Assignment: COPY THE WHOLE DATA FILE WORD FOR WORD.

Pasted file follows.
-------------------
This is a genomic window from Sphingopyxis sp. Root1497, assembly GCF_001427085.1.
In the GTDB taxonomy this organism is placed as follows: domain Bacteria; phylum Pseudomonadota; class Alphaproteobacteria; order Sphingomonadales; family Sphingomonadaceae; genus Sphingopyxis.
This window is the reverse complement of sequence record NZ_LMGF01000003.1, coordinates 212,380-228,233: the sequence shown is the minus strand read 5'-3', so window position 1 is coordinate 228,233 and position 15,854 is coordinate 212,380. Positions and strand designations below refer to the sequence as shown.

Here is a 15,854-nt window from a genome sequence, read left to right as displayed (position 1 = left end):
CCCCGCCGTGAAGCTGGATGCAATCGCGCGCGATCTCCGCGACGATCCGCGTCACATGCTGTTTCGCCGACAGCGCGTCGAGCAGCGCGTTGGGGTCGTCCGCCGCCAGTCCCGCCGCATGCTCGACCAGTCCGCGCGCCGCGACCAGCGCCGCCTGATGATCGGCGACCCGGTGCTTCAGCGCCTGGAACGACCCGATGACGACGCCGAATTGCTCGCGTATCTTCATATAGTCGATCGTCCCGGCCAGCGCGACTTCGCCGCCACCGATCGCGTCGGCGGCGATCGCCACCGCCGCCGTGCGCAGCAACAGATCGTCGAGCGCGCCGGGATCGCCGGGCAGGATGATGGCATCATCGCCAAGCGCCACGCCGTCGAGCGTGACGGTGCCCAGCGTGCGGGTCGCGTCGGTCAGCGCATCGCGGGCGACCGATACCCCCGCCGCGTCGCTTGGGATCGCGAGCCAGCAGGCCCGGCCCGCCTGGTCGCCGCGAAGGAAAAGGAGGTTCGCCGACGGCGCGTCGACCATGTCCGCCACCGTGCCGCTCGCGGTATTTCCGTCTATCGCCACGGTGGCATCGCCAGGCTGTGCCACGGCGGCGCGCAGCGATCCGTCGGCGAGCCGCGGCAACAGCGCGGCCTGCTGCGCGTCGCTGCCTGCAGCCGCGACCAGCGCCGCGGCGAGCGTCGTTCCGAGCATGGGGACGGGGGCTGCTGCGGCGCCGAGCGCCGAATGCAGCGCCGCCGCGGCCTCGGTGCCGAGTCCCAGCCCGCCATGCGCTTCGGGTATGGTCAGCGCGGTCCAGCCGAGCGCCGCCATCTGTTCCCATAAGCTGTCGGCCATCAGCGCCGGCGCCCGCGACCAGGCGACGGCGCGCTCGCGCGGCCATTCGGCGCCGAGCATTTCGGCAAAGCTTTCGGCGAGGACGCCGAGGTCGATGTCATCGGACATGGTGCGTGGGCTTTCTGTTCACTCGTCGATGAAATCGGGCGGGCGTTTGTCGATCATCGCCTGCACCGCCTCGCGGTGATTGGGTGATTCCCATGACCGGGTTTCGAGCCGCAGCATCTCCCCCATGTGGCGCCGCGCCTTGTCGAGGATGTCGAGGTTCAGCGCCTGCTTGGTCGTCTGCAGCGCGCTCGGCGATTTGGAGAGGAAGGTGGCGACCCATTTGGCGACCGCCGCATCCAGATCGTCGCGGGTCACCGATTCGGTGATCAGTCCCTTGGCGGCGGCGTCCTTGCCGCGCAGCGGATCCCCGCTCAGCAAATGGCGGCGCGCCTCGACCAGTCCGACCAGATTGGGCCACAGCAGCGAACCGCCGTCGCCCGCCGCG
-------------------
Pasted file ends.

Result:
This is a genomic window from Sphingopyxis sp. Root1497, assembly GCF_001427085.1.
In the GTDB taxonomy this organism is placed as follows: domain Bacteria; phylum Pseudomonadota; class Alphaproteobacteria; order Sphingomonadales; family Sphingomonadaceae; genus Sphingopyxis.
This window is the reverse complement of sequence record NZ_LMGF01000003.1, coordinates 212,380-228,233: the sequence shown is the minus strand read 5'-3', so window position 1 is coordinate 228,233 and position 15,854 is coordinate 212,380. Positions and strand designations below refer to the sequence as shown.

Here is a 15,854-nt window from a genome sequence, read left to right as displayed (position 1 = left end):
CCCCGCCGTGAAGCTGGATGCAATCGCGCGCGATCTCCGCGACGATCCGCGTCACATGCTGTTTCGCCGACAGCGCGTCGAGCAGCGCGTTGGGGTCGTCCGCCGCCAGTCCCGCCGCATGCTCGACCAGTCCGCGCGCCGCGACCAGCGCCGCCTGATGATCGGCGACCCGGTGCTTCAGCGCCTGGAACGACCCGATGACGACGCCGAATTGCTCGCGTATCTTCATATAGTCGATCGTCCCGGCCAGCGCGACTTCGCCGCCACCGATCGCGTCGGCGGCGATCGCCACCGCCGCCGTGCGCAGCAACAGATCGTCGAGCGCGCCGGGATCGCCGGGCAGGATGATGGCATCATCGCCAAGCGCCACGCCGTCGAGCGTGACGGTGCCCAGCGTGCGGGTCGCGTCGGTCAGCGCATCGCGGGCGACCGATACCCCCGCCGCGTCGCTTGGGATCGCGAGCCAGCAGGCCCGGCCCGCCTGGTCGCCGCGAAGGAAAAGGAGGTTCGCCGACGGCGCGTCGACCATGTCCGCCACCGTGCCGCTCGCGGTATTTCCGTCTATCGCCACGGTGGCATCGCCAGGCTGTGCCACGGCGGCGCGCAGCGATCCGTCGGCGAGCCGCGGCAACAGCGCGGCCTGCTGCGCGTCGCTGCCTGCAGCCGCGACCAGCGCCGCGGCGAGCGTCGTTCCGAGCATGGGGACGGGGGCTGCTGCGGCGCCGAGCGCCGAATGCAGCGCCGCCGCGGCCTCGGTGCCGAGTCCCAGCCCGCCATGCGCTTCGGGTATGGTCAGCGCGGTCCAGCCGAGCGCCGCCATCTGTTCCCATAAGCTGTCGGCCATCAGCGCCGGCGCCCGCGACCAGGCGACGGCGCGCTCGCGCGGCCATTCGGCGCCGAGCATTTCGGCAAAGCTTTCGGCGAGGACGCCGAGGTCGATGTCATCGGACATGGTGCGTGGGCTTTCTGTTCACTCGTCGATGAAATCGGGCGGGCGTTTGTCGATCATCGCCTGCACCGCCTCGCGGTGATTGGGTGATTCCCATGACCGGGTTTCGAGCCGCAGCATCTCCCCCATGTGGCGCCGCGCCTTGTCGAGGATGTCGAGGTTCAGCGCCTGCTTGGTCGTCTGCAGCGCGCTCGGCGATTTGGAGAGGAAGGTGGCGACCCATTTGGCGACCGCCGCATCCAGATCGTCGCGGGTCACCGATTCGGTGATCAGTCCCTTGGCGGCGGCGTCCTTGCCGCGCAGCGGATCCCCGCTCAGCAAATGGCGGCGCGCCTCGACCAGTCCGACCAGATTGGGCCACAGCAGCGAACCGCCGTCGCCCGCCGCG